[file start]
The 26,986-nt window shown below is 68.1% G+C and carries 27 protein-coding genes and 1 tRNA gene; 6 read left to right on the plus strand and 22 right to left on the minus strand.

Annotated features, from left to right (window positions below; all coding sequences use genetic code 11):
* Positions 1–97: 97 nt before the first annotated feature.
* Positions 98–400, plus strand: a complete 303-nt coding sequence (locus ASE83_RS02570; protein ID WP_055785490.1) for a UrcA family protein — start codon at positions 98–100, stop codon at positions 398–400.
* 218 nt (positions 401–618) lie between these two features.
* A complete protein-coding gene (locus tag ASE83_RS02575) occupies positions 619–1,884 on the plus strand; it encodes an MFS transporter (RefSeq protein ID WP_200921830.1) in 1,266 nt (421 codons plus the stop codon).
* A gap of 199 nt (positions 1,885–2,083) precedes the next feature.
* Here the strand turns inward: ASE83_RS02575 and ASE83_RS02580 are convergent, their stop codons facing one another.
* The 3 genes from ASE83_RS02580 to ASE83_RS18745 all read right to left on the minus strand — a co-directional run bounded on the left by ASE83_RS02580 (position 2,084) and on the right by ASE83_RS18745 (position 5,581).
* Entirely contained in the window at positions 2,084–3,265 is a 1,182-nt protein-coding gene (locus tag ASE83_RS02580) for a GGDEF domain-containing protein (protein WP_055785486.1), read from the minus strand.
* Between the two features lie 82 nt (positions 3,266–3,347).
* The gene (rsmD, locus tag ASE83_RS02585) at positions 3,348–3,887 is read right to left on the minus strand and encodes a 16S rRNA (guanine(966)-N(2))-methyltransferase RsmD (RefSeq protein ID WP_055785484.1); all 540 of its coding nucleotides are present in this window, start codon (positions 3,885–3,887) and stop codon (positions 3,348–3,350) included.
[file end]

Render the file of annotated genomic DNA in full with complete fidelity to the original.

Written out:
The 26,986-nt window shown below is 68.1% G+C and carries 27 protein-coding genes and 1 tRNA gene; 6 read left to right on the plus strand and 22 right to left on the minus strand.

Annotated features, from left to right (window positions below; all coding sequences use genetic code 11):
* Positions 1–97: 97 nt before the first annotated feature.
* Positions 98–400, plus strand: a complete 303-nt coding sequence (locus ASE83_RS02570; protein ID WP_055785490.1) for a UrcA family protein — start codon at positions 98–100, stop codon at positions 398–400.
* 218 nt (positions 401–618) lie between these two features.
* A complete protein-coding gene (locus tag ASE83_RS02575) occupies positions 619–1,884 on the plus strand; it encodes an MFS transporter (RefSeq protein ID WP_200921830.1) in 1,266 nt (421 codons plus the stop codon).
* A gap of 199 nt (positions 1,885–2,083) precedes the next feature.
* Here the strand turns inward: ASE83_RS02575 and ASE83_RS02580 are convergent, their stop codons facing one another.
* The 3 genes from ASE83_RS02580 to ASE83_RS18745 all read right to left on the minus strand — a co-directional run bounded on the left by ASE83_RS02580 (position 2,084) and on the right by ASE83_RS18745 (position 5,581).
* Entirely contained in the window at positions 2,084–3,265 is a 1,182-nt protein-coding gene (locus tag ASE83_RS02580) for a GGDEF domain-containing protein (protein WP_055785486.1), read from the minus strand.
* Between the two features lie 82 nt (positions 3,266–3,347).
* The gene (rsmD, locus tag ASE83_RS02585) at positions 3,348–3,887 is read right to left on the minus strand and encodes a 16S rRNA (guanine(966)-N(2))-methyltransferase RsmD (RefSeq protein ID WP_055785484.1); all 540 of its coding nucleotides are present in this window, start codon (positions 3,885–3,887) and stop codon (positions 3,348–3,350) included.